How to compile PHP from Source
Knowing how to compile PHP will open one of the few doors necessary for contributing to the PHP language. Once you get familiar with this it will be much easier for you to contribute in many ways such as running tests and uploading reports, writing new tests by yourself and bug reporting/fixing.
I write this short guide as an effort inspired by Joe’s post on the existing Bus Factor present in the language which, in my opinion, is very alarmist but necessary. Given my limited time between working, writing posts, maintaining my projects AND contributing with PHP source it just makes more sense to me to multiply the knowledge on PHP’s source instead of trying to decrease the bus factor by one (myself).
I’ll certainly post more things about the php core, but if you have a purely PHP background and would like to get more involved without waiting for my posts (which is the correct way), I know that Nuno Maduro will be talking about PHP Internals focused on PHP engineers soon so keep an eye.
PHP’s source is split between core (/Zend) and interface (/ext)
Before we start I need to give you an oversimplified explanation of PHP’s folder structure. There are the
/Zend holds the Virtual Machine’s code, also known as the Zend Virtual Machine (Zend VM). It is responsible for tokenising, parsing, compiling, managing the call stack and, in general, running PHP code.
If you had no idea PHP had a Virtual Machine, please also consider reading this post that explains about the PHP engine and the Just in Time compiler, it explains how php works from PHP source, through compilation to runtime and will give you the keys to open many other doors in the future. Nothing much complicated, just have a read 😉
/ext is where the magic happens. This is a folder for extensions supported by the PHP team. Every function and class that exists in PHP comes from this folder. For example, under
/ext/standard you’ll find all functions that come with standard PHP. String-related functions can be seen here.
One way of looking into the
/ext/ folder is to think that every extension there is a wrapper to a C library: a portion of C code that makes available to PHP operations only possible in C.
The main reason I’m telling you about
/ext/ is that you’ll always compile
/Zend when compiling PHP. But you may cherry-pick which extensions you’ll be compiling for your PHP binary. This is particularly useful for running tests and debugging.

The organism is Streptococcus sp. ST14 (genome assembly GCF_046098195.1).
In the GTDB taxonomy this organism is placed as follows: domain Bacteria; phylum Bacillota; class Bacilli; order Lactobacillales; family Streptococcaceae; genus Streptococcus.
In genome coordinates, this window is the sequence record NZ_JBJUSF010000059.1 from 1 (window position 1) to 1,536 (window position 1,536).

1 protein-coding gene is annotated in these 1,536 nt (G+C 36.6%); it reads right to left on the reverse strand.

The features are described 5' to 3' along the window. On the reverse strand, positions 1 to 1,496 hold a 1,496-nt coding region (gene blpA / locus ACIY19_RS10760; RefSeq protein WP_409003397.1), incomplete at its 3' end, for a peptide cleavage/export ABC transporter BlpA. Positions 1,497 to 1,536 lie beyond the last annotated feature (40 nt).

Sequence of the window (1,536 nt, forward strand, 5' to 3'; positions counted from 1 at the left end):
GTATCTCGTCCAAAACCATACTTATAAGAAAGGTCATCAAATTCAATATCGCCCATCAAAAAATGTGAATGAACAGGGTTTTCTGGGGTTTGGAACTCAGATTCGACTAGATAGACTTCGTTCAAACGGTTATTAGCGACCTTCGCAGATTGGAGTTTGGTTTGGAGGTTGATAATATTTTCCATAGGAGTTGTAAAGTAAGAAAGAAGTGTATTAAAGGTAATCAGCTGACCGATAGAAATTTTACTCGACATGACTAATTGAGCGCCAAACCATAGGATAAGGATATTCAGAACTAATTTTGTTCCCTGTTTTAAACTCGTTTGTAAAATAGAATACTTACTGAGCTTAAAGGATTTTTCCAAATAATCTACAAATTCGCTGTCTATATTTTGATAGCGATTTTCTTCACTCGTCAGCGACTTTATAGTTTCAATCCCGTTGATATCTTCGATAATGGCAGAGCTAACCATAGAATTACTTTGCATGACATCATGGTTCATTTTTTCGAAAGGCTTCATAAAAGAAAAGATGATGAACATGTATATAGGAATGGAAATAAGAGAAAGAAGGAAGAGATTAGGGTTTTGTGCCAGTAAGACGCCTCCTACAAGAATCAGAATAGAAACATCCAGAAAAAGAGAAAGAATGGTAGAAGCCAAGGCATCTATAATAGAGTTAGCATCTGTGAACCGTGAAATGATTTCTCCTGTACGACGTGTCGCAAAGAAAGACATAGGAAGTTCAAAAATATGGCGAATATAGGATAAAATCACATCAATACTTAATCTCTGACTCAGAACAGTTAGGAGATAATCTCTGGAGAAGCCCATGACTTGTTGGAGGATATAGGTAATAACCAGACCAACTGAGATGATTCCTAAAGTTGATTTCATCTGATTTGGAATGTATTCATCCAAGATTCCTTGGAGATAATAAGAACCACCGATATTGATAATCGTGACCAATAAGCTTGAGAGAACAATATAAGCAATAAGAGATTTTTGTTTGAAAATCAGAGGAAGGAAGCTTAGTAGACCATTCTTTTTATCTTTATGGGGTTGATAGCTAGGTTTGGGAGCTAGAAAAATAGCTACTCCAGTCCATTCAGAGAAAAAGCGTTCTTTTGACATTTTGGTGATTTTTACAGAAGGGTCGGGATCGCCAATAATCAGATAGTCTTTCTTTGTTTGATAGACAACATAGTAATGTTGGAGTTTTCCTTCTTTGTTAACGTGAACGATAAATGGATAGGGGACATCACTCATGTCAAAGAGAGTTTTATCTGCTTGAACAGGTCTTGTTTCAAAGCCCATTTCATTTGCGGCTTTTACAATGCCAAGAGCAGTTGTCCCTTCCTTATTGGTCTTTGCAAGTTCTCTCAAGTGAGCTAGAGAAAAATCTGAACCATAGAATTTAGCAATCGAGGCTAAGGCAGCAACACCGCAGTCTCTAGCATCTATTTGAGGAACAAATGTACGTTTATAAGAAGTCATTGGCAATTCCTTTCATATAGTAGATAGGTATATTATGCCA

Long story short: you can disable most extensions and opt-in to extensions you’d like to compile. You can’t opt-out from compiling /Zend.
Following this tutorial
Normally you’d like to run this on your local machine, which can make you fail for thousands of reasons: package version mismatch, broken packages, dependencies that won’t allow you to upgrade…
Because I really want you to succeed I’ll just run everything within an empty alpine docker container. You don’t need it for regular development if you don’t want to, but I strongly advise you to use Docker at least for the first time you compile PHP so you’ll avoid useless distractions.
Please run the command below. It will spin up a Docker container with nearly no programs and libraries installed. All commands in this tutorial consider you’ll be running them inside this container.
$ docker run --rm -it alpine:3.13 / # // we're in! A bash session inside a docker container
Preparing environment: packages necessary to compile PHP from source
PHP’s source code has many dependencies. Some of them are related to C compiling, others are about tokenising and parsing, others are accessories depending on which extensions you choose.
The requirements listed here are the bare-minimum necessary to a raw PHP set-up, with no extensions. When adding new extensions, you’ll need to add more dependencies to this list.
Below I’ll give you a short introduction on each dependency in the hope it will make things slightly clearer to you and potentially get you curious about them.
GCC (GNU C Compiler) is an open source C compiler, widely used by most C projects out there. It transforms C code into binary objects your computer can execute.
The C language is very raw and doesn’t provide tools for handling strings, files, network and so on. Thus the libc comes to the rescue: it is a set of functions that will make C development much saner: you probably have seen stdlib.h, stdio.h or string.h somewhere, they’re all from libc.
Autoconf is a build configuration generator tool. This program is executed when you run the
Bison is a parser generator. Whenever you find a file with extension
.y, you can be sure that php’s build will use Bison to transform that .y file into a .c file that knows how to parse tokens.
Make is a build automation tool, very versatile one. It reads definitions from a Makefile which tells which actions are required for a certain build step.
There are different compilation steps, here’s why
When we compile C code, normally we choose a target machine: a specific CPU architecture and a specific operating system. A binary compiled for Windows won’t easily run on Linux without some sort of emulation in place. Similarly, a 64-bit program won’t run on a 32-bit system.
Gets even more complicated when you take CPUs in consideration: each CPU may have its own way of processing opcodes, reading memory, communicating with the BUS... So gcc’s job is to, given a target CPU and target OS, transform C code into binaries specific to that CPU and target OS. Sometimes you’re compiling something on your machine to run on another device too: with different OS, different CPU and potentially different library paths.
All the above constraints make it very hard to write a single Makefile that can capture all requirements from all possible platforms and CPUs. So what PHP project does (and this is common practice for large C projects) is generate an appropriate Makefile before build.